If you are an Android fan boy that's great. Seriously, I have no qualms which camp people wish to reside in. Apple and Google mobile worlds are quiet different, thus it all boils down to this: If you like Borio's instead of Oreo's, Duplo Blocks instead of Legos, preferred Zune instead iPod, leave your car doors unlocked and home front door wide open, then Android phones are for you.
Daniel Bader of Android Central recently reviewed Apple's iPhone X. After reading his review I genuinely felt sorry for him. Bader had to bend, contort, or piecemeal his article in an attempt to come up with an Android outcome that could stand on the same stage as iPhone X. And what of privacy? Bader never much discussed privacy in his review. But it's not like security with iPhone paired with iOS is anything new, and Android paired with off-the-shelf pinball machine parts is something not new.
Let me just start right off with the ugly. There isn't any. Having used the iPhone X all day and night since November 3, hitting it as a power user, there's simply no ugly about iPhone X – it's that good.
As for the bad? If you think I'm going to say "The Notch" think again. As many others have stated, to which I am also a witness, it quickly becomes invisible in the user experience. It matters not, and I simply don't see it. The notch may be marketing fodder for panicking Android hardware makers, but in reality it's an absolute non-issue, and the only thing Samsung can seemingly make fun of. Yet the technology the notch delivers is nothing short of amazing. The only "bad/gripe" I have is with iOS itself and how iPhone X shows the battery life, which displays as a battery icon only. The easiest way to see the battery percentage is to quickly swipe down from the top left corner, or swipe, hold, and push back. It's quick and easy, but it would be trivial for Apple to add a "view percentage" option in Settings. That's it. That's all I've got on anything bad – seriously!
Intel is a monster, or at least it has been. For nearly three decades Intel has owned the desktop-class and server semiconductor markets. Ever since the DOS PC emerged Intel gained rapid traction into desktop computing. While others, such as AMD, constantly struggled to meet demand, Intel understood capacity and high yields were key to market dominance and never left PC manufacturers wanting. No one had a better silicon fabrication process in the industry. Intel's marketing was equally brilliant. Before the tag line "Intel Inside" no one really knew or cared much about microchips used within a computer. After all, the only interaction a user had was with a keyboard, mouse and display. Suddenly, everyone was asking for a computer with Intel inside.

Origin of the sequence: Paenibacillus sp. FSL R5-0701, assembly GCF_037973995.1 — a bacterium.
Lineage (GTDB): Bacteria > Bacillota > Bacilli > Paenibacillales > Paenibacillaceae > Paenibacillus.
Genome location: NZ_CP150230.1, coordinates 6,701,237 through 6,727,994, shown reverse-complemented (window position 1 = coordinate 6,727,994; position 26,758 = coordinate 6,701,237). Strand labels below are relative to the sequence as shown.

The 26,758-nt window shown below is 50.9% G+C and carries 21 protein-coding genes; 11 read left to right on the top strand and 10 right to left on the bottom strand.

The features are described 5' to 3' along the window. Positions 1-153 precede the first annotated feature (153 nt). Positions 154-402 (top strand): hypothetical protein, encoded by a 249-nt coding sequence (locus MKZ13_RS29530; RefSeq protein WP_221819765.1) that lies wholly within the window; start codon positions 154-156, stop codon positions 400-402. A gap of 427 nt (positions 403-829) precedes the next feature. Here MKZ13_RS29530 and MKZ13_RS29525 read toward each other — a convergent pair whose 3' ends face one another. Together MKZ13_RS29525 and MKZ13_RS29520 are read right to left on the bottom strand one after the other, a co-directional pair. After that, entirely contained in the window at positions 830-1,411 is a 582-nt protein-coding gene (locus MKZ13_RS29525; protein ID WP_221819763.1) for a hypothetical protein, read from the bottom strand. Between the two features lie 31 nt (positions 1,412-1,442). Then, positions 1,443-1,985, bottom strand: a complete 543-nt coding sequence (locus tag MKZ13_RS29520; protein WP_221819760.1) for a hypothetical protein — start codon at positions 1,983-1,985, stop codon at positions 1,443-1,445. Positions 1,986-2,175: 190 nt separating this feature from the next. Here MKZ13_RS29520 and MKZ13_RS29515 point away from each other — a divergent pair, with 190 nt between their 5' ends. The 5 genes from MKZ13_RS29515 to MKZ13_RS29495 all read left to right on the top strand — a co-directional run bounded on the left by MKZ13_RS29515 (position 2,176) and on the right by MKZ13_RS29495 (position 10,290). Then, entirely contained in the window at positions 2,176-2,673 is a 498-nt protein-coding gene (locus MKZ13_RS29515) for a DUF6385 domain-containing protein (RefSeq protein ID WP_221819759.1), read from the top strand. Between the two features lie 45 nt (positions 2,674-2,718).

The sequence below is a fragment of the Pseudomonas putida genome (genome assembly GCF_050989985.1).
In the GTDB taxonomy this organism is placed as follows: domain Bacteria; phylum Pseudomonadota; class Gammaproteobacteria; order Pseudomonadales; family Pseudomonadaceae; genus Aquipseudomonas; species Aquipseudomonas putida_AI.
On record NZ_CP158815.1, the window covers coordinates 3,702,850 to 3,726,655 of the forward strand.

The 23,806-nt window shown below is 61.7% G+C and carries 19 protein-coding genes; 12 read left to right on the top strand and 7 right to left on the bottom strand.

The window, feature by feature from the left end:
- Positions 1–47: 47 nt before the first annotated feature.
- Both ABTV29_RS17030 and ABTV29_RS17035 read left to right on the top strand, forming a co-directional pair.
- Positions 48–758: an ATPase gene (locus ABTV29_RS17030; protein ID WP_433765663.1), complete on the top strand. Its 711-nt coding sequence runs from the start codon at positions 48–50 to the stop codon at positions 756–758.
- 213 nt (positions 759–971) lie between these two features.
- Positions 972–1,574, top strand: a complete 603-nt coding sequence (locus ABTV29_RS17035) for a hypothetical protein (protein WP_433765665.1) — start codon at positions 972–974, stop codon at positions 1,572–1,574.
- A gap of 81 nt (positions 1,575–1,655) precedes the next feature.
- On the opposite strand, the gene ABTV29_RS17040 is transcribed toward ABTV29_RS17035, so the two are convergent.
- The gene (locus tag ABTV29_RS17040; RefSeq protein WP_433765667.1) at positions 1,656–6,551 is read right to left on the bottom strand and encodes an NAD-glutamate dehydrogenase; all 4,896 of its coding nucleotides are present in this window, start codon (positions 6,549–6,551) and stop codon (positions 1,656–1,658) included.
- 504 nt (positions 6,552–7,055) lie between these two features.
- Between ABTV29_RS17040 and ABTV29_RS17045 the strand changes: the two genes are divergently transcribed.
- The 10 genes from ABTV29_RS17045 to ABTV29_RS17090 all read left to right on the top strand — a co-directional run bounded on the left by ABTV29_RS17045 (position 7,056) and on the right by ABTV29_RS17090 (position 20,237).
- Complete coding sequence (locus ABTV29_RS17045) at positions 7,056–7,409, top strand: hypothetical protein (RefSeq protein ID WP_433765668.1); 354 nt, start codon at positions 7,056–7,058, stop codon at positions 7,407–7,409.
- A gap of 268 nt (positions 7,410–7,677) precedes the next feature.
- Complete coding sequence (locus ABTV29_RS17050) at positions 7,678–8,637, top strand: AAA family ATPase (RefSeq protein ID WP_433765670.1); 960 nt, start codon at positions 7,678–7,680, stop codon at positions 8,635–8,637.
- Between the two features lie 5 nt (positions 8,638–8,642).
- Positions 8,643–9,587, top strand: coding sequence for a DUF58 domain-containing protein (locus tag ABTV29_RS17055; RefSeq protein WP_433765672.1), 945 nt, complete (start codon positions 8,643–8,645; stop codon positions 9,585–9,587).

Intel was so confident of their own ability to shape the future based on their self-serving direction, they no longer needed to own a large portion of ARM, so they sold it off as it was useless for the long term. Intel also decided there was no need to quickly move to 64-bit processors. Intel failed to understand they had built, and were living in, their own arrogant reality distortion field. But AMD knew it, and 2003 stunned the industry by offering their 64-bit backwards compatible 32-bit, Athlon processor. It saved AMD as a company and Intel suffered it's first major stumble. Mobile computing arrived soon after, with Apple commissioning Intel to design a processor for their secret handheld needs. Intel balked, finding it a financially useless pursuit. Thus, Apple launched iPhone with an ARM processor. Due to Intel's blunder, the mobile world runs almost entirely on ARM designs, with Intel nowhere to be found other than under piles of failed ATOM processors. Today Intel finds their bread and butter personal computer market about to be shaken like never before by Microsoft, and quite likely, Apple.
Reviews are now out for the Apple TV 4K, yet most tech journalists are providing a moderate to slanted review against the new device. What really stands out is how journalists are hypocritically treating the new Apple TV 4K.
Since Roku and others have provided 4K capabilities as early as 2015, Apple has been bashed, lashed and flogged for not providing 4K capabilities in the 4th generation Apple TV. Never mind that there was virtually no 4K content available in 2015. Never mind that 4K TV sales only comprised 10.1% of then entire TV sales mix in 2014. Never mind that the total combination of those that had:
There's no question, I'm waiting for the arrival of iPhone X, and apparently tens of millions of people across the globe are as well. iPhone 8 pre-sales are brisk but not earth shattering, and that is likely to mean only one thing: iPhone X is going to be a big, big, deal.